May 04, 2006

Salon.com Article on Boyle Discredited

In a recent article by Will Evans for Salon.com, Judge Terrence Boyle, nominee for the Fourth Circuit Court of Appeals, is accused of ruling in favor of General Electric for his own financial benefit. In the article Mr. Evans claims “Boyle shot down the plaintiff’s [Kenneth R. Bursell] claims to long-term and pension disability benefits, granting him only a fraction of the money in short-term compensation for a debilitating mental condition.”

However, those allegations have now been discredited – by the attorney for Mr. Bursell. In a letter to The News & Observer, a paper in North Carolina, Mr. Andy Whiteman, Esq., the attorney who represented Mr. Bursell in his litigation against General Electric, not only disputes Evans’ claims in that case, he also rejects the contention being made by the Left that Boyle is somehow hostile to people with disabilities.

Key quotes from Mr. Whiteman’s letter:

The Salon.com article was misleading and inaccurate. Boyle's rulings were favorable to Bursell…On Jan. 31, 2003 Boyle agreed with Bursell that he was entitled to have his claims for benefits reviewed by the court under the de novo standard, the most favorable standard of review available in such cases. Then, after conducting a bench trial in April 2003, Boyle ruled that Bursell was entitled to short-term disability benefits, denied his claim for a disability pension and dismissed without prejudice the long-term benefits claim. Finally, Boyle ruled on Aug. 25, 2004, that plaintiff was entitled to recover his attorney's fees from GE…Boyle's favorable decision on the short-term benefits claim convinced GE's claims administrator, MetLife, to approve long-term benefits for the maximum benefit period allowed under the plan. The claim for attorney's fees and costs was settled…According to the article, Boyle purchased GE stock two months before he issued his ruling in 2004. In fact he announced his expected ruling at the conclusion of the bench trial in 2003, before he purchased the GE stock. In any event, I do not believe that his ownership of less than $15,000 of GE stock creates even the appearance of a conflict of interest. In 2004 GE had $134 billion in revenue. The idea that a ruling over one employee's disability benefits could somehow benefit Boyle financially is ludicrous…I also disagree with groups which contend that Boyle is hostile to claims brought by disabled persons. I have represented a number of disability claimants in cases before Boyle, and am familiar with his rulings in other cases. His treatment of the parties has been entirely fair and evenhanded.” [emphasis added]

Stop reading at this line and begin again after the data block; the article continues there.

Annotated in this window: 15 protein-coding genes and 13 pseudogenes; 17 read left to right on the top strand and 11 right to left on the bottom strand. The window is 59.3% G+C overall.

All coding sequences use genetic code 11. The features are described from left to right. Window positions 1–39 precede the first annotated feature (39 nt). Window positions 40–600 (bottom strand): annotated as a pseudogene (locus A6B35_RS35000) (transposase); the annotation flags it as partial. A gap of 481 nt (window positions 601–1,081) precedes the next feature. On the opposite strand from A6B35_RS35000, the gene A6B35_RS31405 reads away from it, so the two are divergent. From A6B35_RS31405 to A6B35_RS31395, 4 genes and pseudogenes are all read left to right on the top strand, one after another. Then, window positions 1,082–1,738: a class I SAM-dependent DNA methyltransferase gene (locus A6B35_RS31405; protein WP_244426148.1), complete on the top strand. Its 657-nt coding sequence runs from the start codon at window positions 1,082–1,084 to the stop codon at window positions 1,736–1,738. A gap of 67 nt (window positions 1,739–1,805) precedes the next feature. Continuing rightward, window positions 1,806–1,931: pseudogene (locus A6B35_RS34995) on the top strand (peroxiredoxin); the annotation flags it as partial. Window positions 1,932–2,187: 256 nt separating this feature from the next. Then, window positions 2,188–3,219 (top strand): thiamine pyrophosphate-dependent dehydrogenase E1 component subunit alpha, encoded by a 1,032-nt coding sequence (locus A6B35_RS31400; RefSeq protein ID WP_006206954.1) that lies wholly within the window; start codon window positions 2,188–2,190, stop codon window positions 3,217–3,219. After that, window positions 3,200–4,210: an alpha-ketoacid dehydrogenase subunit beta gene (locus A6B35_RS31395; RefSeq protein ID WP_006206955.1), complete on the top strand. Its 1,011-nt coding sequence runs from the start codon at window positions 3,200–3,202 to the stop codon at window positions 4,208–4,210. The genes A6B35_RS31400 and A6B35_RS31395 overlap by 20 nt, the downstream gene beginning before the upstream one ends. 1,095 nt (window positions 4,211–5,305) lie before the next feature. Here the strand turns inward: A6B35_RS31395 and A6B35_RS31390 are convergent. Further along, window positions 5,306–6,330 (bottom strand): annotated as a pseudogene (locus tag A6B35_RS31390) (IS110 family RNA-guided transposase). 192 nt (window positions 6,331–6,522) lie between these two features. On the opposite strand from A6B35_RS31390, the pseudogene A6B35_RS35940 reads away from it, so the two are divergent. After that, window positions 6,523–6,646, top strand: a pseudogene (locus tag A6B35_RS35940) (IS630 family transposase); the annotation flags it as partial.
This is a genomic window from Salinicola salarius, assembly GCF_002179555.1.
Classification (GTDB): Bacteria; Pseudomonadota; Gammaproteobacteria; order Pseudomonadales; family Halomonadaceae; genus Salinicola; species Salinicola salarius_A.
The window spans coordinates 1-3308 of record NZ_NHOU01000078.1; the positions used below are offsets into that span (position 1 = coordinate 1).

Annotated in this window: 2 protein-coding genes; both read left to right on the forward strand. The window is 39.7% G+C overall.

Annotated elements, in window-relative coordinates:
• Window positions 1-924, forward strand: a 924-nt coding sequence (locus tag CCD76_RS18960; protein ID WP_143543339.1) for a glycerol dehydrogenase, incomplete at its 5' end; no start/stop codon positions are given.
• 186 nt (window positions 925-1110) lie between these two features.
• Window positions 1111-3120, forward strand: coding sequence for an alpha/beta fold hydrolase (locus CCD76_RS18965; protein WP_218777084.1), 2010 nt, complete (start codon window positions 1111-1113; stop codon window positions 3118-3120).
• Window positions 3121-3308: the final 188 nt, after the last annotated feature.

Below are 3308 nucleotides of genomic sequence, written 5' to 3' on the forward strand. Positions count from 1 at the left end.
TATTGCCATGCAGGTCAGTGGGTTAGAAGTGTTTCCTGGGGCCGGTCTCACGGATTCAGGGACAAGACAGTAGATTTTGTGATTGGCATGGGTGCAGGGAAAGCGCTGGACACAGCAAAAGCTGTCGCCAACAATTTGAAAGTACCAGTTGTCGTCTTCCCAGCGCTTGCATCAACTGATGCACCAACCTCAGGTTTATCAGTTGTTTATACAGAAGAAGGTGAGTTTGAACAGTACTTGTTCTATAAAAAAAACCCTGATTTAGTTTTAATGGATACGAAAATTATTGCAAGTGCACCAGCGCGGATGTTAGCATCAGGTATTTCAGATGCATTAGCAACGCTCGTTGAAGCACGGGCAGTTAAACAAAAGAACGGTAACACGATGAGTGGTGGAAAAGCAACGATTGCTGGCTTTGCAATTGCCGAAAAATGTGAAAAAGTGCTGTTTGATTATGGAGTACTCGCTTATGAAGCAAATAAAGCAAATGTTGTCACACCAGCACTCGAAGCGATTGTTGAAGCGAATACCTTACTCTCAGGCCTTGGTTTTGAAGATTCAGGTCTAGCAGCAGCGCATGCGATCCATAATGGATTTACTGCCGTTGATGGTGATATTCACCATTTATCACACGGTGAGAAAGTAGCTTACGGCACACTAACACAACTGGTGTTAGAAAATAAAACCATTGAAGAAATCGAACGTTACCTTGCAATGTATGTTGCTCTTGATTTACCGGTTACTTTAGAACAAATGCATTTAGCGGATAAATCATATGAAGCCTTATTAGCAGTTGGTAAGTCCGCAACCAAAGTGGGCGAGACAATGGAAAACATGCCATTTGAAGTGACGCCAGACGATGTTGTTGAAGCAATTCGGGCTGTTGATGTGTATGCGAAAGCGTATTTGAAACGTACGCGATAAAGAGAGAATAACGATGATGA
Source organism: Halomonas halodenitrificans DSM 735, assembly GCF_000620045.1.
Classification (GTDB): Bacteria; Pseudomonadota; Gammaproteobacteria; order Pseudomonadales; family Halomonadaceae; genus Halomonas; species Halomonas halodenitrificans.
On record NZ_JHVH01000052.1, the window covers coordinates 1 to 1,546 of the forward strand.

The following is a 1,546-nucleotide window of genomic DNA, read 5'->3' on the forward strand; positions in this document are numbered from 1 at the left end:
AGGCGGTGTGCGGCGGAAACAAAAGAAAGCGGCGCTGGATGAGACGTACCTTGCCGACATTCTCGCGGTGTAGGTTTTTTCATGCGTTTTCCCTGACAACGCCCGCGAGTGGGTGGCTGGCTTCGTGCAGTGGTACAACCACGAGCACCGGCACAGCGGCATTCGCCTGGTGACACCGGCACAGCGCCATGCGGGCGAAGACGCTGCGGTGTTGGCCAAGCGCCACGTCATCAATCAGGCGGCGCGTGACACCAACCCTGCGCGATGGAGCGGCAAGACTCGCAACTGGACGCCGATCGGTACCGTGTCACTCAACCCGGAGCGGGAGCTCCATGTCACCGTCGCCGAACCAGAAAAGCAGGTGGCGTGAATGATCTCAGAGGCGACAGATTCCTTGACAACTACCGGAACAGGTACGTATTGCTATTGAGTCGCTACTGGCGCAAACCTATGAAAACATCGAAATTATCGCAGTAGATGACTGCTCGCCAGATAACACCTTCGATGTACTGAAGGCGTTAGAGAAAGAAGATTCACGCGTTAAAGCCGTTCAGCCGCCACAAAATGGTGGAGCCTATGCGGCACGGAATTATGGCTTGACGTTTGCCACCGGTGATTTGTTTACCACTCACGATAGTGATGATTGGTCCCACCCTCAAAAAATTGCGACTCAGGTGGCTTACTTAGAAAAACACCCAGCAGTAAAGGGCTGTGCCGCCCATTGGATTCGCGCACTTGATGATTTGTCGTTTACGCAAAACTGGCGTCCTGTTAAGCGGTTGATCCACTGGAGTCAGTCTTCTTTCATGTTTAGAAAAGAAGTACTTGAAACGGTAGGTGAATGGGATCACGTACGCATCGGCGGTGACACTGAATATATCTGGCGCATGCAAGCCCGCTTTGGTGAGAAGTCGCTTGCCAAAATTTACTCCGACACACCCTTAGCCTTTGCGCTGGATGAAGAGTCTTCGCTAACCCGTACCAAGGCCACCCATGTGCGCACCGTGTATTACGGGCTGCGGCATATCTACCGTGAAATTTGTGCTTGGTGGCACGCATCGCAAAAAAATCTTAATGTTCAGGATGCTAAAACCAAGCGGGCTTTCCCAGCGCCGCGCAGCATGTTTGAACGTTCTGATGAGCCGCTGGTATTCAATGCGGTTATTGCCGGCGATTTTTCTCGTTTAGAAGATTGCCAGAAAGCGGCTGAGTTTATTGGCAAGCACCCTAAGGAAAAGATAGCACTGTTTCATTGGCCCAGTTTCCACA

One has to wonder, did Mr. Evans even attempt to talk with Mr. Whiteman before he wrote the article? Or did what Mr. Whiteman have to say just not fit the story Mr. Evans wanted to tell? Either way, the onus is on Mr. Evans either to respond to Mr. Whiteman’s letter or to retract his statements about a well-respected federal judge who has been rated “Unanimously Well-Qualified” by the American Bar Association.

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